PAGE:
Paul Ryan’s budget appears to be a classic example of a Keynesian stimulus, although of an unusual kind. The Republican vice-presidential candidate is in favour of huge public spending cuts on Medicare, Medicaid, food stamps and student grants, to name but a few. Plus, huge tax cuts on the rich so that Mitt Romney and his various billionaire supporters would get richer while the poor would get poorer. In addition, Ryan wants a $2trn increase in unspecified defence spending that the Pentagon has made clear it doesn’t want. Romney and Ryan would not raise any taxes but they say they would close unspecified tax loopholes. These could include mortgage and retirement tax relief, which would be hugely unpopular. So Romney not only refuses to release his tax returns but will not say how he intends to fund his tax cuts. This was all made clear to the American people by Bill Clinton, whose recent Democratic convention speech was an economics masterclass.
Jon Cruddas reviews Bloody Nasty People: The rise of Britains far right, by Daniel Trilling
Why bother with the BNP?” asks Jon Cruddas in his review of Daniel Trilling’s Bloody Nasty People, “...why write a new text on the growth of the far right? Isn’t it in free fall?”
But within the pages of Trilling’s investigation of radical right groups like the EDL and the BNP - and the central anecdotes at the heart of their ascension in the British political mainstream - Cruddas finds cause for consideration, such as the failed Commission on the Future of Multi-Ethnic Britain back in 2000 and the Bradford, Oldham and Burnley race riots in 2001. He concludes:
Bloody Nasty People walks us through the various sites of contest across England. It offers sharp portraits while also keeping an eye on the increasingly harsh tone of political language driven by fear, polling and press dynamics...Despite our post-Olympic glow, Trilling’s book is a useful reminder of our Balkanised political landscape.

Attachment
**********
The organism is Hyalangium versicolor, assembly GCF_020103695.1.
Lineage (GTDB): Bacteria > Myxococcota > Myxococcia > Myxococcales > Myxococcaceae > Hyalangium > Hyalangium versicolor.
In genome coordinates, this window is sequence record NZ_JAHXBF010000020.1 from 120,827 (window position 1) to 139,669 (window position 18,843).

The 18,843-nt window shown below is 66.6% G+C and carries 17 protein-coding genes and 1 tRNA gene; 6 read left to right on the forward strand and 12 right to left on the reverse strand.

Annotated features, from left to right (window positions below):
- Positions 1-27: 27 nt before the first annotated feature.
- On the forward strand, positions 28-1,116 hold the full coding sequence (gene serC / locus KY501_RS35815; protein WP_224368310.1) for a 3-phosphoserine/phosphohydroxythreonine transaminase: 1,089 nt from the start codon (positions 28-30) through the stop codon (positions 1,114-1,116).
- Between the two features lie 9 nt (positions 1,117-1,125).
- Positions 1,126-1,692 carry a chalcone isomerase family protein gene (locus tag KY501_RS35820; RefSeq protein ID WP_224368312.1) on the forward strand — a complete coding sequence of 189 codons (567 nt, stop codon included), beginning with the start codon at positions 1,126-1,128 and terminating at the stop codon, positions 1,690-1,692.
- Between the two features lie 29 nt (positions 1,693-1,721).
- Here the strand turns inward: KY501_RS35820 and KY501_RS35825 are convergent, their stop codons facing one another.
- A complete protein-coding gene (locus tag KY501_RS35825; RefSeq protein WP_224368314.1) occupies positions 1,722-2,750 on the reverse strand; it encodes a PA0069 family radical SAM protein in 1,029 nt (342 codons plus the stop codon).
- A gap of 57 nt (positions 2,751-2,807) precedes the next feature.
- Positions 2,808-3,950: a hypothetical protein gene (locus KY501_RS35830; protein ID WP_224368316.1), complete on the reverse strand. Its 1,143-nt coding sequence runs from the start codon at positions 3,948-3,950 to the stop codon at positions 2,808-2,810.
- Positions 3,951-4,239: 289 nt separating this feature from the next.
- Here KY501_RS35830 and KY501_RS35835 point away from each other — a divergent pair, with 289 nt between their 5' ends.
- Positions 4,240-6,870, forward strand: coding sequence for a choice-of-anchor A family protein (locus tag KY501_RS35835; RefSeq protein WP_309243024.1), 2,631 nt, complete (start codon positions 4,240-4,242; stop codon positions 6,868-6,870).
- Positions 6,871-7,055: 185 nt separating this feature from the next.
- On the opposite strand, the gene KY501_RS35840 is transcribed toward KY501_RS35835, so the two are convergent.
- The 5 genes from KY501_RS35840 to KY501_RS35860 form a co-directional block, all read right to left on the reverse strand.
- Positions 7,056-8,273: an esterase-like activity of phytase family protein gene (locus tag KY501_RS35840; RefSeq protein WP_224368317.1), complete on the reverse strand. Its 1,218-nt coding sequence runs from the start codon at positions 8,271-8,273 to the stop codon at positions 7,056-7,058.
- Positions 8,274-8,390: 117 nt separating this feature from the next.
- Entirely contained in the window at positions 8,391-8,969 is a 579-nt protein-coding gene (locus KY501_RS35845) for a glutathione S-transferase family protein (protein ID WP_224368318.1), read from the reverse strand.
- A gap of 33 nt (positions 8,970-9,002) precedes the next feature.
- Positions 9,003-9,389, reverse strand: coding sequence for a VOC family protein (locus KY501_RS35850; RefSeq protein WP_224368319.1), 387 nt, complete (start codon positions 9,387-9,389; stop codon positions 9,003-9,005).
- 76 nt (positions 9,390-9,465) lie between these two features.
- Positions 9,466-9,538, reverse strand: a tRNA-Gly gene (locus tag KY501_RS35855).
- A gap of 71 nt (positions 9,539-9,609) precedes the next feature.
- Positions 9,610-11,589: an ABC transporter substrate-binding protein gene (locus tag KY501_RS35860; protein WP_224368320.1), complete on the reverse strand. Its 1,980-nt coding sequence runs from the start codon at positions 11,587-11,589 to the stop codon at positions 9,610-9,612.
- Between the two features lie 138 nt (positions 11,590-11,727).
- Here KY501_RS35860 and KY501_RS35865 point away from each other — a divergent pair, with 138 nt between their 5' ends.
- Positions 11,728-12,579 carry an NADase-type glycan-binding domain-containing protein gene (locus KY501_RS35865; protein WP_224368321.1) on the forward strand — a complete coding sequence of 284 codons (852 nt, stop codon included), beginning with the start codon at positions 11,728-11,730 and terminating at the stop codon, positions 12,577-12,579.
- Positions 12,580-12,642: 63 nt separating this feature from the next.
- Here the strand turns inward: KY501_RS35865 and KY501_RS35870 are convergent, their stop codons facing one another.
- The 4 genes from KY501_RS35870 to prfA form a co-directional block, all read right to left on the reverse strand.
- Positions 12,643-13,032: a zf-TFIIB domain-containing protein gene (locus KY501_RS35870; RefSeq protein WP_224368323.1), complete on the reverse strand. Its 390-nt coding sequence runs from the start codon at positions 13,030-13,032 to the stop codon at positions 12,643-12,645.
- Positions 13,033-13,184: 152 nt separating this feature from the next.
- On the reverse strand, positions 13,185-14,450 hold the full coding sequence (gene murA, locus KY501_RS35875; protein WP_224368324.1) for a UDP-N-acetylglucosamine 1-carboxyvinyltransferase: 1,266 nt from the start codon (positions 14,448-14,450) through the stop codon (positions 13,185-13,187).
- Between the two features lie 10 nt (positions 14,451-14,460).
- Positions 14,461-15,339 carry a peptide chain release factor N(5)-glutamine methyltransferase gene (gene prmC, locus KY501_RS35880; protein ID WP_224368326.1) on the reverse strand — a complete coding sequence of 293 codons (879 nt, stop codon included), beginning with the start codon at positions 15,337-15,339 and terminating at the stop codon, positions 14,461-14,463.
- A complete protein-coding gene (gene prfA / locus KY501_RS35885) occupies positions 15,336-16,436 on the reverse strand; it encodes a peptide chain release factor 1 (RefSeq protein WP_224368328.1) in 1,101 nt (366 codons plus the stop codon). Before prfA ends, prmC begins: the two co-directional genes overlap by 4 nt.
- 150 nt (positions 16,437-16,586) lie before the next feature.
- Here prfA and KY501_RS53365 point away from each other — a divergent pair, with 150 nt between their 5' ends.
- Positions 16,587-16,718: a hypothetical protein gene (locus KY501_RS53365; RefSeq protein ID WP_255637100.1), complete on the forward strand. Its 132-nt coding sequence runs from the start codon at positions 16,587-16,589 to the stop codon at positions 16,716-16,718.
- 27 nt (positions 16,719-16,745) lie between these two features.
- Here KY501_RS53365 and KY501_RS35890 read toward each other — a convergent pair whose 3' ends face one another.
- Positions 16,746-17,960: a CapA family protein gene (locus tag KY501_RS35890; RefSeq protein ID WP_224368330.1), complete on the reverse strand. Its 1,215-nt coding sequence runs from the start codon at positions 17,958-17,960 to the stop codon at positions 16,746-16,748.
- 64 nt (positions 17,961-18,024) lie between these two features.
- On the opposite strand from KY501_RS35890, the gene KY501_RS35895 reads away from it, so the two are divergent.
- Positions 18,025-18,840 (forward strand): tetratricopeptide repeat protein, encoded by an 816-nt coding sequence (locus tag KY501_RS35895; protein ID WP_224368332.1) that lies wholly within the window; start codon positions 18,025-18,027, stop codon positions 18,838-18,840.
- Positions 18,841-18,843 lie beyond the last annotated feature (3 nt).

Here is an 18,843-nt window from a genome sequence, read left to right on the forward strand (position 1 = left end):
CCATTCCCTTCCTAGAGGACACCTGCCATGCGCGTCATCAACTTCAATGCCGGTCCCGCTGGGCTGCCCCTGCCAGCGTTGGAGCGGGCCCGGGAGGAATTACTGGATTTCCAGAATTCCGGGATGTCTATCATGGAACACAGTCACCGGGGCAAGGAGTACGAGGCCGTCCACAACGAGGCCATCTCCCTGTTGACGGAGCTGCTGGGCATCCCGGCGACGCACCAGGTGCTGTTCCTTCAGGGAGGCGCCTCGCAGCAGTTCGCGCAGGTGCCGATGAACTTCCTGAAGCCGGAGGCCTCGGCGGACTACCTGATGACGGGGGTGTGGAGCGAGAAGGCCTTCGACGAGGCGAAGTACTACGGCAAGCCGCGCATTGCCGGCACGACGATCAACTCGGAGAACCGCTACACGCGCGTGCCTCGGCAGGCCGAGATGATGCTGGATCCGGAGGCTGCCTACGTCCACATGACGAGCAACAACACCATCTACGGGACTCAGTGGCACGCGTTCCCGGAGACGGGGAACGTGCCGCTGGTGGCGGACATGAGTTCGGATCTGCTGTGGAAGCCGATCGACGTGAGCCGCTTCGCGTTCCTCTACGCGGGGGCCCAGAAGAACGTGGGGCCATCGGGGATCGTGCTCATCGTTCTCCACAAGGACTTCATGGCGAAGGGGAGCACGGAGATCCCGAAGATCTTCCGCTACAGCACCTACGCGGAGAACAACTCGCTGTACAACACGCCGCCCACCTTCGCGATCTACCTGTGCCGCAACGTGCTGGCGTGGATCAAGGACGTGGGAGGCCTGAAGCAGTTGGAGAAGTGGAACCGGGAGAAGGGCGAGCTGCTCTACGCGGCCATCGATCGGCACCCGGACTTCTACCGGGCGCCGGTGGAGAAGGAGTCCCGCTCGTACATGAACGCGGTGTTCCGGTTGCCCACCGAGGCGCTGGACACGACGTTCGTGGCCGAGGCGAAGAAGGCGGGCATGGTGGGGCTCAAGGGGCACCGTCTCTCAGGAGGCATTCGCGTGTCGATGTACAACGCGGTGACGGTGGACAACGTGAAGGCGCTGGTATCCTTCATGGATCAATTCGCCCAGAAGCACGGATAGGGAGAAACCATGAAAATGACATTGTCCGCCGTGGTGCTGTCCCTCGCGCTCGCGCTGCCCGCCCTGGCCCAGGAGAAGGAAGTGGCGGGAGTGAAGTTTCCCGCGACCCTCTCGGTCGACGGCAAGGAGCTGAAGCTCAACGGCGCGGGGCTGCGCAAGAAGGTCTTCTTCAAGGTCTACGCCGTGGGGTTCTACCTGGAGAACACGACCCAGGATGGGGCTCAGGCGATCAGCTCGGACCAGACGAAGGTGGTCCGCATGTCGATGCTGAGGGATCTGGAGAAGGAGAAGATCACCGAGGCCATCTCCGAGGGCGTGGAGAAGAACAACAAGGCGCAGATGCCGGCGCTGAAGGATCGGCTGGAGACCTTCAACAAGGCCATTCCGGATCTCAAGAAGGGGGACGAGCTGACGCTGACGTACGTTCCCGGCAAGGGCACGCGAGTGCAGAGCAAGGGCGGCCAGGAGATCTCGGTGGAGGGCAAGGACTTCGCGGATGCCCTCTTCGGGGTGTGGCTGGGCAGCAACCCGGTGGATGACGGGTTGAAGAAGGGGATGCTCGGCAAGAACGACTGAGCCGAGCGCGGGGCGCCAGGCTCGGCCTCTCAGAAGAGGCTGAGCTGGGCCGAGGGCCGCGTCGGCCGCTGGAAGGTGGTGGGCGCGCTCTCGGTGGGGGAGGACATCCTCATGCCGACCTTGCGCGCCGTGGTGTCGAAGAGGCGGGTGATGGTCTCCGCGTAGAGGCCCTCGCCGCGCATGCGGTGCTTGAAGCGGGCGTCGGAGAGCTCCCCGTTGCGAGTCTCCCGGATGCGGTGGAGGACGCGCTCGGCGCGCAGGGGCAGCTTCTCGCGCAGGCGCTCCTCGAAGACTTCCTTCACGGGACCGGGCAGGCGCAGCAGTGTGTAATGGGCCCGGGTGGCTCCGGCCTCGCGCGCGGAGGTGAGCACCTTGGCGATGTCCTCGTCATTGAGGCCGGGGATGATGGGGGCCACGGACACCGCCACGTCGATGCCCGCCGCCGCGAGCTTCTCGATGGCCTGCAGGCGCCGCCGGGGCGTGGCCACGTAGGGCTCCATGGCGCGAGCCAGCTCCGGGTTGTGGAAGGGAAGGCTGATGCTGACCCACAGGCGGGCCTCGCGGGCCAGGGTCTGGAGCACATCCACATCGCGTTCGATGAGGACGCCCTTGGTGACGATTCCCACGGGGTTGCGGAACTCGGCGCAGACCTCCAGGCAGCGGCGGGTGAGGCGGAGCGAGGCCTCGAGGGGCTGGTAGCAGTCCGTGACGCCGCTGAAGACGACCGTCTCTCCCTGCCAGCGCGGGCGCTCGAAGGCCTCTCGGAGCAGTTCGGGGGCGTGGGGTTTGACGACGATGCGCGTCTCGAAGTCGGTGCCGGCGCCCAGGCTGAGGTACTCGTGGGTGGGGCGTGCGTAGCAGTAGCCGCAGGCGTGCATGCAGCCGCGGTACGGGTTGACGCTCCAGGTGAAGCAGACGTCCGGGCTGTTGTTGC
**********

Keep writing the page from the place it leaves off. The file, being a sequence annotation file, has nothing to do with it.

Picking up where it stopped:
Elsewhere in the New Statesman
Jonathan Portes - director of the National Institute of Economic and Social Research and a former chief economist at the Cabinet Office - lays into the “factual errors” and “slipshod research” that pervade Britannia Unchained: Global lessons for growth and prosperity, a new text authored by five conservative MPs calling for an overhaul of the “idle” British work ethic and benefits culture. Further on, Simon Heffer - in Books - dissects Britannia Unchained in our lead review piece. “This book deserves to be taken seriously by all with an interest in politics,” Heffer writes. “It especially deserves to be taken seriously by the clique of complacent, trust-funded PPE graduates who call the tune in the Tory party.”
In The Critics section of this week’s New Statesman, poet Julia Copus examines literary representations of house and home. “Our sense of past self,” she writes, “is often so closely connected with the house we lived in at the time as to be inseparable from it.”
In the Books interview, Jonathan Derbyshire talks to Michael Chabon about his new novel Telegraph Avenue, set in a racially mixed section of Oakland, California. “I felt I’d been away from consensus, from reality in my fiction,” Chabon says. “Not since 1995 had I set a novel in a world that was more or less recognisably the world I was living in.” Also in books: Sarah Churchwell eviscerates Paul Auster’s Winter Journal.
PLUS: Ryan Gilbey on Woody Allen’s partial return to form, Felicity Cloake on why oysters are best enjoyed naked, and Will Self plunges deeper into strange America in Madness of Crowds.
All this and more in this week's New Statesman, on newsstands around the country and available for purchase here